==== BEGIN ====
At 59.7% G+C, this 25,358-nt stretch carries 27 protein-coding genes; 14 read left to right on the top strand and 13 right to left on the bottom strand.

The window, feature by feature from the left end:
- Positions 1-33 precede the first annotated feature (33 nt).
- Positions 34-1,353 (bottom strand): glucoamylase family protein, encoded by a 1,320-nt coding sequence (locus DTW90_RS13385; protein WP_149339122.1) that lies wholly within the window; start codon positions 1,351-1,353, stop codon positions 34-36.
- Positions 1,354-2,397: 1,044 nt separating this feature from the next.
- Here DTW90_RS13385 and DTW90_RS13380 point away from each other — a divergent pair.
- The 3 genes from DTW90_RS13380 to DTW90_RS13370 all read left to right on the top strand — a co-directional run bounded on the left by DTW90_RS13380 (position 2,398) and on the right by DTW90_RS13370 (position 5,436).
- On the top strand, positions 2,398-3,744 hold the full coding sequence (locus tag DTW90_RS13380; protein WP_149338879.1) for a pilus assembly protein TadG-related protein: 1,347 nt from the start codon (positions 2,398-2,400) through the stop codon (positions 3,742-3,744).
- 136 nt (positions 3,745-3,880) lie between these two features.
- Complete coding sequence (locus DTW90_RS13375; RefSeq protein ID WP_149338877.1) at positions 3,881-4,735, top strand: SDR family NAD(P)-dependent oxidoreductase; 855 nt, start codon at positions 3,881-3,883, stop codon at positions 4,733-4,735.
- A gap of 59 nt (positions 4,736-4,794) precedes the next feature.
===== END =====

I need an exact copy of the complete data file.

At 59.7% G+C, this 25,358-nt stretch carries 27 protein-coding genes; 14 read left to right on the top strand and 13 right to left on the bottom strand.

The window, feature by feature from the left end:
- Positions 1-33 precede the first annotated feature (33 nt).
- Positions 34-1,353 (bottom strand): glucoamylase family protein, encoded by a 1,320-nt coding sequence (locus DTW90_RS13385; protein WP_149339122.1) that lies wholly within the window; start codon positions 1,351-1,353, stop codon positions 34-36.
- Positions 1,354-2,397: 1,044 nt separating this feature from the next.
- Here DTW90_RS13385 and DTW90_RS13380 point away from each other — a divergent pair.
- The 3 genes from DTW90_RS13380 to DTW90_RS13370 all read left to right on the top strand — a co-directional run bounded on the left by DTW90_RS13380 (position 2,398) and on the right by DTW90_RS13370 (position 5,436).
- On the top strand, positions 2,398-3,744 hold the full coding sequence (locus tag DTW90_RS13380; protein WP_149338879.1) for a pilus assembly protein TadG-related protein: 1,347 nt from the start codon (positions 2,398-2,400) through the stop codon (positions 3,742-3,744).
- 136 nt (positions 3,745-3,880) lie between these two features.
- Complete coding sequence (locus DTW90_RS13375; RefSeq protein ID WP_149338877.1) at positions 3,881-4,735, top strand: SDR family NAD(P)-dependent oxidoreductase; 855 nt, start codon at positions 3,881-3,883, stop codon at positions 4,733-4,735.
- A gap of 59 nt (positions 4,736-4,794) precedes the next feature.